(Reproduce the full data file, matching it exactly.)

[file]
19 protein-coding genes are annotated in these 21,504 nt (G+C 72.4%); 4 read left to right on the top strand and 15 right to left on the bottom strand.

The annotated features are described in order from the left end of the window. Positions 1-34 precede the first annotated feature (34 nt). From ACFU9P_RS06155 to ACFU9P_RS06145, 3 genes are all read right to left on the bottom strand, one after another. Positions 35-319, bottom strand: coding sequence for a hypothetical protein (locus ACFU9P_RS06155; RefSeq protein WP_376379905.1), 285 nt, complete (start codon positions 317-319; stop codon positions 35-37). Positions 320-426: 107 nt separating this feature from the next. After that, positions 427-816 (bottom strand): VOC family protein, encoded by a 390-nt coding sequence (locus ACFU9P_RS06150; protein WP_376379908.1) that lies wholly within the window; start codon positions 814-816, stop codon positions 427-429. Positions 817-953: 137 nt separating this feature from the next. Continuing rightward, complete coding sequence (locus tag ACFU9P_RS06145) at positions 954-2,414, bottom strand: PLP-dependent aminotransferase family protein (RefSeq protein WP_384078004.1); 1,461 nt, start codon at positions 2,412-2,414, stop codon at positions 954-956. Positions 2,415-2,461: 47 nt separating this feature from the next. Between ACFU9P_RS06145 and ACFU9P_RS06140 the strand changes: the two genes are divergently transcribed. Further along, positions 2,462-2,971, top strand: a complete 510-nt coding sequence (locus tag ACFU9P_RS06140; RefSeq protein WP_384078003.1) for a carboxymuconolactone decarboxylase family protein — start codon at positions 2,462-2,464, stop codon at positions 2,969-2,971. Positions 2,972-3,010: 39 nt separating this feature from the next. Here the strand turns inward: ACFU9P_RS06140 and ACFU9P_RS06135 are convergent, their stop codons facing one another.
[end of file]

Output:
19 protein-coding genes are annotated in these 21,504 nt (G+C 72.4%); 4 read left to right on the top strand and 15 right to left on the bottom strand.

The annotated features are described in order from the left end of the window. Positions 1-34 precede the first annotated feature (34 nt). From ACFU9P_RS06155 to ACFU9P_RS06145, 3 genes are all read right to left on the bottom strand, one after another. Positions 35-319, bottom strand: coding sequence for a hypothetical protein (locus ACFU9P_RS06155; RefSeq protein WP_376379905.1), 285 nt, complete (start codon positions 317-319; stop codon positions 35-37). Positions 320-426: 107 nt separating this feature from the next. After that, positions 427-816 (bottom strand): VOC family protein, encoded by a 390-nt coding sequence (locus ACFU9P_RS06150; protein WP_376379908.1) that lies wholly within the window; start codon positions 814-816, stop codon positions 427-429. Positions 817-953: 137 nt separating this feature from the next. Continuing rightward, complete coding sequence (locus tag ACFU9P_RS06145) at positions 954-2,414, bottom strand: PLP-dependent aminotransferase family protein (RefSeq protein WP_384078004.1); 1,461 nt, start codon at positions 2,412-2,414, stop codon at positions 954-956. Positions 2,415-2,461: 47 nt separating this feature from the next. Between ACFU9P_RS06145 and ACFU9P_RS06140 the strand changes: the two genes are divergently transcribed. Further along, positions 2,462-2,971, top strand: a complete 510-nt coding sequence (locus tag ACFU9P_RS06140; RefSeq protein WP_384078003.1) for a carboxymuconolactone decarboxylase family protein — start codon at positions 2,462-2,464, stop codon at positions 2,969-2,971. Positions 2,972-3,010: 39 nt separating this feature from the next. Here the strand turns inward: ACFU9P_RS06140 and ACFU9P_RS06135 are convergent, their stop codons facing one another.